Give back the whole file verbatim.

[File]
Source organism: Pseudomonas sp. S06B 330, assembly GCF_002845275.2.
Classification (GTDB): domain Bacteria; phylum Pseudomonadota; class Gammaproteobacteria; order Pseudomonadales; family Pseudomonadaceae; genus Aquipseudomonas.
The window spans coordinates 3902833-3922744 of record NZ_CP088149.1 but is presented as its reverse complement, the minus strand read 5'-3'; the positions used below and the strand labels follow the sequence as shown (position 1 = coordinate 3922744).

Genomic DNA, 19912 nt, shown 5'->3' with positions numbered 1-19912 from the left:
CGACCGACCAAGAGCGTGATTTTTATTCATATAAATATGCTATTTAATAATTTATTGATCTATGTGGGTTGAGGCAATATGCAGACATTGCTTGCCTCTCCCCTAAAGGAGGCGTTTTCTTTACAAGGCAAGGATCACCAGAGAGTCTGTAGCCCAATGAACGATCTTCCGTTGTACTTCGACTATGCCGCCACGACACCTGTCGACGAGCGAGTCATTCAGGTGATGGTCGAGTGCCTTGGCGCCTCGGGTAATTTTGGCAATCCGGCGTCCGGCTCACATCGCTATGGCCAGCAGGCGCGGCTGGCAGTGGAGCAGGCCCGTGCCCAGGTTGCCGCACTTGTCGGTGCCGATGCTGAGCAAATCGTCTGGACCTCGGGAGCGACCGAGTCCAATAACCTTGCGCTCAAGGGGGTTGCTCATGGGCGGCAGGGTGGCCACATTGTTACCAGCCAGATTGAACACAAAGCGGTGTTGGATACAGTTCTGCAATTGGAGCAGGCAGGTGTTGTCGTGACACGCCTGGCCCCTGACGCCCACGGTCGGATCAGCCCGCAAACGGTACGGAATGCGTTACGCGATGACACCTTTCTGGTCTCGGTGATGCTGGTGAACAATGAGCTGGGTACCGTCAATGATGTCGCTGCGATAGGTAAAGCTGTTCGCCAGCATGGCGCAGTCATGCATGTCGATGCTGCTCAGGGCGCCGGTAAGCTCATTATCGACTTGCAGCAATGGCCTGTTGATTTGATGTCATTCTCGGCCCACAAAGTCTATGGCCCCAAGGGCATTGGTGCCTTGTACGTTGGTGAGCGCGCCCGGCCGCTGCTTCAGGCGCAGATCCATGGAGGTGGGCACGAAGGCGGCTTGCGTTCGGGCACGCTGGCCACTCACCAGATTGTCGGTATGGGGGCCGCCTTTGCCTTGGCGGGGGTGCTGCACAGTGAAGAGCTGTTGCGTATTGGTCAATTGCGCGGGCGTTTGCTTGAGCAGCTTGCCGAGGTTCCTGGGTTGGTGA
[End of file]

Source organism: Pseudomonas sp. S06B 330, assembly GCF_002845275.2.
Classification (GTDB): domain Bacteria; phylum Pseudomonadota; class Gammaproteobacteria; order Pseudomonadales; family Pseudomonadaceae; genus Aquipseudomonas.
The window spans coordinates 3902833-3922744 of record NZ_CP088149.1 but is presented as its reverse complement, the minus strand read 5'-3'; the positions used below and the strand labels follow the sequence as shown (position 1 = coordinate 3922744).

Genomic DNA, 19912 nt, shown 5'->3' with positions numbered 1-19912 from the left:
CGACCGACCAAGAGCGTGATTTTTATTCATATAAATATGCTATTTAATAATTTATTGATCTATGTGGGTTGAGGCAATATGCAGACATTGCTTGCCTCTCCCCTAAAGGAGGCGTTTTCTTTACAAGGCAAGGATCACCAGAGAGTCTGTAGCCCAATGAACGATCTTCCGTTGTACTTCGACTATGCCGCCACGACACCTGTCGACGAGCGAGTCATTCAGGTGATGGTCGAGTGCCTTGGCGCCTCGGGTAATTTTGGCAATCCGGCGTCCGGCTCACATCGCTATGGCCAGCAGGCGCGGCTGGCAGTGGAGCAGGCCCGTGCCCAGGTTGCCGCACTTGTCGGTGCCGATGCTGAGCAAATCGTCTGGACCTCGGGAGCGACCGAGTCCAATAACCTTGCGCTCAAGGGGGTTGCTCATGGGCGGCAGGGTGGCCACATTGTTACCAGCCAGATTGAACACAAAGCGGTGTTGGATACAGTTCTGCAATTGGAGCAGGCAGGTGTTGTCGTGACACGCCTGGCCCCTGACGCCCACGGTCGGATCAGCCCGCAAACGGTACGGAATGCGTTACGCGATGACACCTTTCTGGTCTCGGTGATGCTGGTGAACAATGAGCTGGGTACCGTCAATGATGTCGCTGCGATAGGTAAAGCTGTTCGCCAGCATGGCGCAGTCATGCATGTCGATGCTGCTCAGGGCGCCGGTAAGCTCATTATCGACTTGCAGCAATGGCCTGTTGATTTGATGTCATTCTCGGCCCACAAAGTCTATGGCCCCAAGGGCATTGGTGCCTTGTACGTTGGTGAGCGCGCCCGGCCGCTGCTTCAGGCGCAGATCCATGGAGGTGGGCACGAAGGCGGCTTGCGTTCGGGCACGCTGGCCACTCACCAGATTGTCGGTATGGGGGCCGCCTTTGCCTTGGCGGGGGTGCTGCACAGTGAAGAGCTGTTGCGTATTGGTCAATTGCGCGGGCGTTTGCTTGAGCAGCTTGCCGAGGTTCCTGGGTTGGTGA